Oral contraceptives, or birth control pills, are one of the most convenient and accessible options for reversible birth control. It’s no surprise that–more than 50 years after its release–the pill is still the first choice for reliable birth control among women. While the pill is quite effective, there are medications and usage issues that can lower its effectiveness. It is smart to know the facts to prevent an unwanted pregnancy while using oral contraception.
The birth control pill was developed in the 1950s. By 1951, with the support of Planned Parenthood, Gregory Pincus, M.D., confirmed that progesterone would suppress ovulation. Human trials using oral progesterone began in 1954. A very high dose of progesterone was selected for the new drug, marketed as Enovid, to create the most-effective oral contraceptive.
The hormones in a combination birth control pill, estrogen and progesterone, combine to suppress ovulation, thicken cervical mucus and thin the lining of the uterus. Inhibiting ovulation is the primary means of preventing pregnancy, but if ovulation does occur, the other effects of the pill act to reduce the risk of pregnancy.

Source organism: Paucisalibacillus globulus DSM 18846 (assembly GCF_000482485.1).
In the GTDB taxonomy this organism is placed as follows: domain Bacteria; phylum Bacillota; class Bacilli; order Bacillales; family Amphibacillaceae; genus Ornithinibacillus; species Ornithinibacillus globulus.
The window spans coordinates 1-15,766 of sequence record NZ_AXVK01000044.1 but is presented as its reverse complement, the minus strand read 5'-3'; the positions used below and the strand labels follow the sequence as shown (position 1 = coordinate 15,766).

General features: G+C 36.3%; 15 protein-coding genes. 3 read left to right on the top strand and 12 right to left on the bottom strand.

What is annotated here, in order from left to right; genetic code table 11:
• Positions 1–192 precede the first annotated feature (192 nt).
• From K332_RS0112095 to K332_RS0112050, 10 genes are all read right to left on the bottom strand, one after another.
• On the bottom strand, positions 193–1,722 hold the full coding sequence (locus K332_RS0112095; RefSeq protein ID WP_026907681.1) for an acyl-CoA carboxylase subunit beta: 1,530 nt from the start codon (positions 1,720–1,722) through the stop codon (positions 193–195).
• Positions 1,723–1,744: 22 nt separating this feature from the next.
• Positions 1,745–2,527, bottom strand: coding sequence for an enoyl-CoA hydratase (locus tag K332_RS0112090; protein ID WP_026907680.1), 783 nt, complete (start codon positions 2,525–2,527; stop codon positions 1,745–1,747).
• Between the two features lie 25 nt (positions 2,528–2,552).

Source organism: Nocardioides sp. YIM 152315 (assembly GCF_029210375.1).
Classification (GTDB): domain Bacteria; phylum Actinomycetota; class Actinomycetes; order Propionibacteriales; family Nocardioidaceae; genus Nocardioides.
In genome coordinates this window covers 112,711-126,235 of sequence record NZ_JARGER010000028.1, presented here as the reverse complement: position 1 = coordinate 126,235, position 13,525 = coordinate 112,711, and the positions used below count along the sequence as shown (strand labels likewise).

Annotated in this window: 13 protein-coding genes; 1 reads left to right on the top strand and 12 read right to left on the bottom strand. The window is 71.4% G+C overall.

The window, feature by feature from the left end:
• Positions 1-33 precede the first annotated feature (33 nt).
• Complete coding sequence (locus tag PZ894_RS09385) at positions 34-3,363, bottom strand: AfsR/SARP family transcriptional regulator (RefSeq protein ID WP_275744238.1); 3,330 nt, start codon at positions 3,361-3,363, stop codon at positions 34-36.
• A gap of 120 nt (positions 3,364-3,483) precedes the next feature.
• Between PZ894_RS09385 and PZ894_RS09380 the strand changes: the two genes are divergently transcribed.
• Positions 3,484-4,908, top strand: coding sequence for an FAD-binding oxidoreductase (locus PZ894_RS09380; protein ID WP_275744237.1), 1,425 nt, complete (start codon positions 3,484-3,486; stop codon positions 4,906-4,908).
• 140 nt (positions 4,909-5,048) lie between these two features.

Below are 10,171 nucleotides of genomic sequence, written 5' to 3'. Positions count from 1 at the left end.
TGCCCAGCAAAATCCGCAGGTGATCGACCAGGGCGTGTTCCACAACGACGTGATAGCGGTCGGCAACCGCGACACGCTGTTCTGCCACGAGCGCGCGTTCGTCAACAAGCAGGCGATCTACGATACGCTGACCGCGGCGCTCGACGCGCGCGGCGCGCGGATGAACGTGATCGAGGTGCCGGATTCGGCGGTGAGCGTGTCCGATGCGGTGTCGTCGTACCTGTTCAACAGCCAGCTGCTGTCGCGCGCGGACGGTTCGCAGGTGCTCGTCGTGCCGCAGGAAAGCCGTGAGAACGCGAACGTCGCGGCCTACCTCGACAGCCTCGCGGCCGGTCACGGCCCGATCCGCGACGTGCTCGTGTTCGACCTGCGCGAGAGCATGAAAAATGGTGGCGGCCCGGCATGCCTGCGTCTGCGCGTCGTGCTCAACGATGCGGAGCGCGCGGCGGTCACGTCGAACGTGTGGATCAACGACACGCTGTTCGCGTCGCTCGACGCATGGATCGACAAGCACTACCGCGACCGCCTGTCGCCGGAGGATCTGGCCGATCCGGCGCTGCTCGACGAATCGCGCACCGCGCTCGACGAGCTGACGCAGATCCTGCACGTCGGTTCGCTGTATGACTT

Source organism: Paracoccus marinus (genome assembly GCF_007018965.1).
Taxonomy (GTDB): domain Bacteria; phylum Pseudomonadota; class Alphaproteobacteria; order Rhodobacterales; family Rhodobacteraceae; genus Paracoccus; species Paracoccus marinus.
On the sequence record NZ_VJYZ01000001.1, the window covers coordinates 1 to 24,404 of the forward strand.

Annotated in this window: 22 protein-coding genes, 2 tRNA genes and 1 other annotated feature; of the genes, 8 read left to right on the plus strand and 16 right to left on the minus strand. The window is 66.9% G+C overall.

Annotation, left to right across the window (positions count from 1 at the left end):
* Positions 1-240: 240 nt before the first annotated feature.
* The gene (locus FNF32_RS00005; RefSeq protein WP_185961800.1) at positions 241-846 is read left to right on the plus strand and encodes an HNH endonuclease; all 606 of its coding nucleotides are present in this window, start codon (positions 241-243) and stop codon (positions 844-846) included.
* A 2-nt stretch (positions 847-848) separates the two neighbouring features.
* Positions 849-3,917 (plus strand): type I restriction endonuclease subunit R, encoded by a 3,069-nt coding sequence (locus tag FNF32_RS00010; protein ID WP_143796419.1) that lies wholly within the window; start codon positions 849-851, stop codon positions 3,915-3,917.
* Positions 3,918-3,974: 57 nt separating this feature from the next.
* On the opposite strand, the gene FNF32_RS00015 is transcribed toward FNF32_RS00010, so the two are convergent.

With perfect use, oral contraceptives have a very low failure rate, under 1 percent, according to Planned Parenthood. Actual use rates, accounting for missed pills, late pills or late starts, account for approximately 8 pregnancies per 100 users per year. Taking your pill at the same time every day as prescribed will allow you to maximize the effectiveness of oral contraceptives.
The majority of birth control pills on the market combine estrogen and progesterone in varying doses. Lower dose birth control pills remain effective, while causing fewer side effects. Some new pills rely upon drospirenone, an alternative to progesterone. If one pill does not work well for you, you may wish to try another. Low dose progesterone-only pills, called the mini-pill are available, but are less effective.
While oral contraceptives are effective, they do cause a variety of side effects. Minor problems associated with birth control pills include bloating, nausea and breakthrough bleeding. Reduced menstrual bleeding is typical; many women experience decreased cramping or menstrual discomfort. More serious side effects include an increased risk of blood clots or strokes.